27. Krogh A. The number and distribution of capillaries in muscles with calculations of the oxygen pressure head necessary for supplying the tissue. J Physiol. 1919;52:409–15.

    Article  CAS  Google Scholar 

  28. Tenney SM. A theoretical analysis of the relationship between venous blood and mean tissue oxygen pressures. Respir Physiol. 1974;20:283–96.

    Article  CAS  Google Scholar 

  29. Plötz FB, van Lingen RA, Bos AP. Venous oxygen measurements in the inferior vena cava in neonates with respiratory failure. Crit Care. 1998;2:57–60.

    Article  Google Scholar 

  30. Miyamoto K, Kawakami Y. Pathophysiology of tissue hypoxia. Kokyu Junkan Respir Circ. 1994;42:437–44 (in Japanese).

    Google Scholar 

  31. Higenbottam T, Butt AY, McMahon A, Westerbeck R, Sharples L. Long-term intravenous prostaglandin (epoprostenol or iloprost) for treatment of severe pulmonary hypertension. Heart. 1998;80:151–5.

    Article  CAS  Google Scholar 

  32. Higenbottam TW, Spiegelhalter D, Scott JP, Fuster V, Dinh-Xuan AT, Caine N, et al. Prostacyclin (epoprostenol) and heart-lung transplantation as treatments for severe pulmonary hypertension. Br Heart J. 1993;70:366–70.

    Article  CAS  Google Scholar 

  33. Fukuda K, Date H, Doi S, Fukumoto Y, Fukushima N, Hatano M, et al. Guidelines for the treatment of pulmonary hypertension (JCS 2017/JPCPHS 2017). Circ J. 2019;83:842–945.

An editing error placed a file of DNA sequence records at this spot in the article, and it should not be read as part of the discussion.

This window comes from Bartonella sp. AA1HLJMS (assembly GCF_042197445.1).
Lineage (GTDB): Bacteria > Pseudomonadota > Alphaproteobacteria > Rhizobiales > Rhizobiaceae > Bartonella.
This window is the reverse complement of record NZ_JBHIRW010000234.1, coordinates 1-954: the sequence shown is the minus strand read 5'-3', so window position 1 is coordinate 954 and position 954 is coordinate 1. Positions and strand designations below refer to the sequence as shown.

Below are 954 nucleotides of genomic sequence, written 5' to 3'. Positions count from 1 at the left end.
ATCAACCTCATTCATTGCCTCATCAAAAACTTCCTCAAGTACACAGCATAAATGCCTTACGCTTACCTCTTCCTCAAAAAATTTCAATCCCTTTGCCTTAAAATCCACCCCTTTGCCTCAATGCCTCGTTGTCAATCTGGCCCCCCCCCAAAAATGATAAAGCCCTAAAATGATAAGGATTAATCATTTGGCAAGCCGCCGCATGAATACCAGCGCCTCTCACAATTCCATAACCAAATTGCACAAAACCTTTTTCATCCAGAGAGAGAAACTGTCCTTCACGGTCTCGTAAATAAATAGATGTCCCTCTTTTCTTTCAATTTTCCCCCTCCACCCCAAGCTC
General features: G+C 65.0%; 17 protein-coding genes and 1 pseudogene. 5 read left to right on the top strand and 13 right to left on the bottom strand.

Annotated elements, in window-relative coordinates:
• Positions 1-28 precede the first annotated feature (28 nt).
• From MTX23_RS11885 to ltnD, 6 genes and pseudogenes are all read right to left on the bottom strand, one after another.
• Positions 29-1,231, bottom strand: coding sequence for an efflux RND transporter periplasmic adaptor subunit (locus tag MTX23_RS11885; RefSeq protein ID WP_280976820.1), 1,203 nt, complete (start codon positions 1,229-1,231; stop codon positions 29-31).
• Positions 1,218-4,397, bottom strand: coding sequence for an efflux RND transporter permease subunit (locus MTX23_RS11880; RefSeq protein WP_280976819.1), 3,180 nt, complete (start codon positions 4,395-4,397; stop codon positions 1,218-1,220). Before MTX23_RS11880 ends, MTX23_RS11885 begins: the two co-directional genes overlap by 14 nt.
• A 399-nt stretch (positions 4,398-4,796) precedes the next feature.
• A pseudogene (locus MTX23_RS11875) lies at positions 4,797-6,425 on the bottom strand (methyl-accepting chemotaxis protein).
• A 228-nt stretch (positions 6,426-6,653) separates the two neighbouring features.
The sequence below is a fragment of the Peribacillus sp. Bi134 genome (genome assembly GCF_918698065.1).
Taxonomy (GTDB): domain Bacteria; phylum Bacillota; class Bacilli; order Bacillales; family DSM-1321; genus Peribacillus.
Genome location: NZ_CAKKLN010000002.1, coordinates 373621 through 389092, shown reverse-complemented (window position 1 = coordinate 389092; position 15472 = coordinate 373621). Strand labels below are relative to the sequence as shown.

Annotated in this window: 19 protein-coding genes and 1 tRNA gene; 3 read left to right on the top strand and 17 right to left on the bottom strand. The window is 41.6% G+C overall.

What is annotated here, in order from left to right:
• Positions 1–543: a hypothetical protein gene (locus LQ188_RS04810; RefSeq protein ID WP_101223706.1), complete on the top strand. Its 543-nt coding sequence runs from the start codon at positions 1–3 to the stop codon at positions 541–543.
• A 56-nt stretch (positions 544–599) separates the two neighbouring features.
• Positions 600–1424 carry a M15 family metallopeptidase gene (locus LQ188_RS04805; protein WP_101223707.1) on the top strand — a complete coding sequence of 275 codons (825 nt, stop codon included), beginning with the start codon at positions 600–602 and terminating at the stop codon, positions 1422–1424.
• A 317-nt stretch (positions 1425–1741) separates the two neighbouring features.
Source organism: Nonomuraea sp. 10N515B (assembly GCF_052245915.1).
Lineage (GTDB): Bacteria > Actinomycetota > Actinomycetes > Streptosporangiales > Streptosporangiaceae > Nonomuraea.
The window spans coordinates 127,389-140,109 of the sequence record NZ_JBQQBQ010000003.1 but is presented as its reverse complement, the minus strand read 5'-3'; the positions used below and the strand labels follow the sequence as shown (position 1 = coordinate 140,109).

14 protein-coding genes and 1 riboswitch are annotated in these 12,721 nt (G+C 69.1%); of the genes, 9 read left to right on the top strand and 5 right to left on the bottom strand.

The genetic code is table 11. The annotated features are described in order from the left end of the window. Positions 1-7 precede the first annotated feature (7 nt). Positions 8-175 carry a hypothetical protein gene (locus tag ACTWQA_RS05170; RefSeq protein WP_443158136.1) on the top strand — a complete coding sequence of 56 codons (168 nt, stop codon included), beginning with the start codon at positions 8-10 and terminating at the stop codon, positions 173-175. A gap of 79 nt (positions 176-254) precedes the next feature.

Article  Google Scholar 

  34. Sitbon O, Cottin V, Canuet M, Clerson P, Gressin V, Perchenet L, et al. Initial combination therapy of macitentan and tadalafil in pulmonary arterial hypertension. Eur Respir J. 2020;56:2000673.

    Article  Google Scholar 

  35. Khirfan G, Naal T, Abuhalimeh B, Newman J, Heresi GA, Dweik RA, et al. Hypoxemia in patients with idiopathic or heritable pulmonary arterial hypertension. PLoS ONE. 2018;13:e0191869.

    Article  Google Scholar 

Download references

Acknowledgements

This study was supported by a Grant-in-Aid for Scientific Research (Japan Society for the Promotion of Science [JSPS] KAKENHI Grant 19K17626) from the Japanese Ministry of Education and Science; The Uehara Memorial Foundation, Research Fellowship for Young Investigators 2019; and Japanese Ministry of Health, Labour and Welfare research Grants specifically designated to the Respiratory Failure Research Group and Cardiovascular Diseases and the Pulmonary Hypertension Research Group from the Japan Agency for Medical Research and Development (No. 16ek0109127h0002). Editage (www.editage.com) contributed to the English-language editing of this manuscript.

Funding

Not applicable.

Author information

Authors and Affiliations

Authors

Contributions

JN, AS, and NT were equally involved in study conceptualization, study design, data analysis, and writing of the original draft. NT, YT, KI, YS, SS, KT, and TS critically revised the report and commented on drafts of the manuscript. All authors read and approved the final manuscript.

Corresponding author

Correspondence to Ayumi Sekine.

Ethics declarations

Ethics approval and consent to participate